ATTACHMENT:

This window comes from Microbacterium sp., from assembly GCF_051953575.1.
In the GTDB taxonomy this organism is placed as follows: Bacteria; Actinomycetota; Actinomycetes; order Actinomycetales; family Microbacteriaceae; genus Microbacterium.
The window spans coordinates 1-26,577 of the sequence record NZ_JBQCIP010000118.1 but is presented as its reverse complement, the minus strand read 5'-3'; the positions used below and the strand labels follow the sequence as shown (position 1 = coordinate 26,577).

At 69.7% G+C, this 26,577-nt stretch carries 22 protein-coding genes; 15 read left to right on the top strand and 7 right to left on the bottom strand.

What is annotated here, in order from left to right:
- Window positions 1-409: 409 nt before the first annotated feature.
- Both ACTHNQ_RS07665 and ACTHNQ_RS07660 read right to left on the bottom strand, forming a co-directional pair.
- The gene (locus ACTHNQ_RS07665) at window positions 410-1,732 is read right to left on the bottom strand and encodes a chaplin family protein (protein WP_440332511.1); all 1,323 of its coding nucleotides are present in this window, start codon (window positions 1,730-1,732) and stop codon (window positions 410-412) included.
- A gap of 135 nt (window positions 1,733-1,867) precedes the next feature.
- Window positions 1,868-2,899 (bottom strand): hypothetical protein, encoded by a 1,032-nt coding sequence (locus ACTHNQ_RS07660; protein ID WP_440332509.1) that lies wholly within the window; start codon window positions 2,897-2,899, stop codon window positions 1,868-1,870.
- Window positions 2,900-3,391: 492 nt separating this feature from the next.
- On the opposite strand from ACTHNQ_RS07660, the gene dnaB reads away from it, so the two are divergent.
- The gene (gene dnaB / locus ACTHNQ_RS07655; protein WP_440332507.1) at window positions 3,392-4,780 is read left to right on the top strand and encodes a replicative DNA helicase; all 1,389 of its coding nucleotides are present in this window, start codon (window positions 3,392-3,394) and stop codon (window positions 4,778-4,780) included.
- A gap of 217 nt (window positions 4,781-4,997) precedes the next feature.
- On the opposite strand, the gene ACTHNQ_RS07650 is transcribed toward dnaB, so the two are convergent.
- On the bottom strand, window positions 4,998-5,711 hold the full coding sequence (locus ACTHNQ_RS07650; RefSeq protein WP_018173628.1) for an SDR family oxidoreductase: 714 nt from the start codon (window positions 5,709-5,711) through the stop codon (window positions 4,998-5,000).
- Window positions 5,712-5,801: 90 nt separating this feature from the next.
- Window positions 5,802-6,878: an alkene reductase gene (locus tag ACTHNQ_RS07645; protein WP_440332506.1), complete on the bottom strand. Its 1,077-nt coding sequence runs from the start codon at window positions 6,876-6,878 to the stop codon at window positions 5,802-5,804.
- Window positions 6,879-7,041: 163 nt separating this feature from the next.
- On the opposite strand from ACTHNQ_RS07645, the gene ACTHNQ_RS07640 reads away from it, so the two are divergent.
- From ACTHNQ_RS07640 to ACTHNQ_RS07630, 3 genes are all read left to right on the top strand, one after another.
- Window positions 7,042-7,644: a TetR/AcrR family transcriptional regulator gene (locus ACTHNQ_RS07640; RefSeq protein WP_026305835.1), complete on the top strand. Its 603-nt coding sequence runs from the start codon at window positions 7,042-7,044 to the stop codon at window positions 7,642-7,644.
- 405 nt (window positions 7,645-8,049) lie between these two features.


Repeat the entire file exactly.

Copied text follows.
This window comes from Microbacterium sp., from assembly GCF_051953575.1.
In the GTDB taxonomy this organism is placed as follows: Bacteria; Actinomycetota; Actinomycetes; order Actinomycetales; family Microbacteriaceae; genus Microbacterium.
The window spans coordinates 1-26,577 of the sequence record NZ_JBQCIP010000118.1 but is presented as its reverse complement, the minus strand read 5'-3'; the positions used below and the strand labels follow the sequence as shown (position 1 = coordinate 26,577).

At 69.7% G+C, this 26,577-nt stretch carries 22 protein-coding genes; 15 read left to right on the top strand and 7 right to left on the bottom strand.

What is annotated here, in order from left to right:
- Window positions 1-409: 409 nt before the first annotated feature.
- Both ACTHNQ_RS07665 and ACTHNQ_RS07660 read right to left on the bottom strand, forming a co-directional pair.
- The gene (locus ACTHNQ_RS07665) at window positions 410-1,732 is read right to left on the bottom strand and encodes a chaplin family protein (protein WP_440332511.1); all 1,323 of its coding nucleotides are present in this window, start codon (window positions 1,730-1,732) and stop codon (window positions 410-412) included.
- A gap of 135 nt (window positions 1,733-1,867) precedes the next feature.
- Window positions 1,868-2,899 (bottom strand): hypothetical protein, encoded by a 1,032-nt coding sequence (locus ACTHNQ_RS07660; protein ID WP_440332509.1) that lies wholly within the window; start codon window positions 2,897-2,899, stop codon window positions 1,868-1,870.
- Window positions 2,900-3,391: 492 nt separating this feature from the next.
- On the opposite strand from ACTHNQ_RS07660, the gene dnaB reads away from it, so the two are divergent.
- The gene (gene dnaB / locus ACTHNQ_RS07655; protein WP_440332507.1) at window positions 3,392-4,780 is read left to right on the top strand and encodes a replicative DNA helicase; all 1,389 of its coding nucleotides are present in this window, start codon (window positions 3,392-3,394) and stop codon (window positions 4,778-4,780) included.
- A gap of 217 nt (window positions 4,781-4,997) precedes the next feature.
- On the opposite strand, the gene ACTHNQ_RS07650 is transcribed toward dnaB, so the two are convergent.
- On the bottom strand, window positions 4,998-5,711 hold the full coding sequence (locus ACTHNQ_RS07650; RefSeq protein WP_018173628.1) for an SDR family oxidoreductase: 714 nt from the start codon (window positions 5,709-5,711) through the stop codon (window positions 4,998-5,000).
- Window positions 5,712-5,801: 90 nt separating this feature from the next.
- Window positions 5,802-6,878: an alkene reductase gene (locus tag ACTHNQ_RS07645; protein WP_440332506.1), complete on the bottom strand. Its 1,077-nt coding sequence runs from the start codon at window positions 6,876-6,878 to the stop codon at window positions 5,802-5,804.
- Window positions 6,879-7,041: 163 nt separating this feature from the next.
- On the opposite strand from ACTHNQ_RS07645, the gene ACTHNQ_RS07640 reads away from it, so the two are divergent.
- From ACTHNQ_RS07640 to ACTHNQ_RS07630, 3 genes are all read left to right on the top strand, one after another.
- Window positions 7,042-7,644: a TetR/AcrR family transcriptional regulator gene (locus ACTHNQ_RS07640; RefSeq protein WP_026305835.1), complete on the top strand. Its 603-nt coding sequence runs from the start codon at window positions 7,042-7,044 to the stop codon at window positions 7,642-7,644.
- 405 nt (window positions 7,645-8,049) lie between these two features.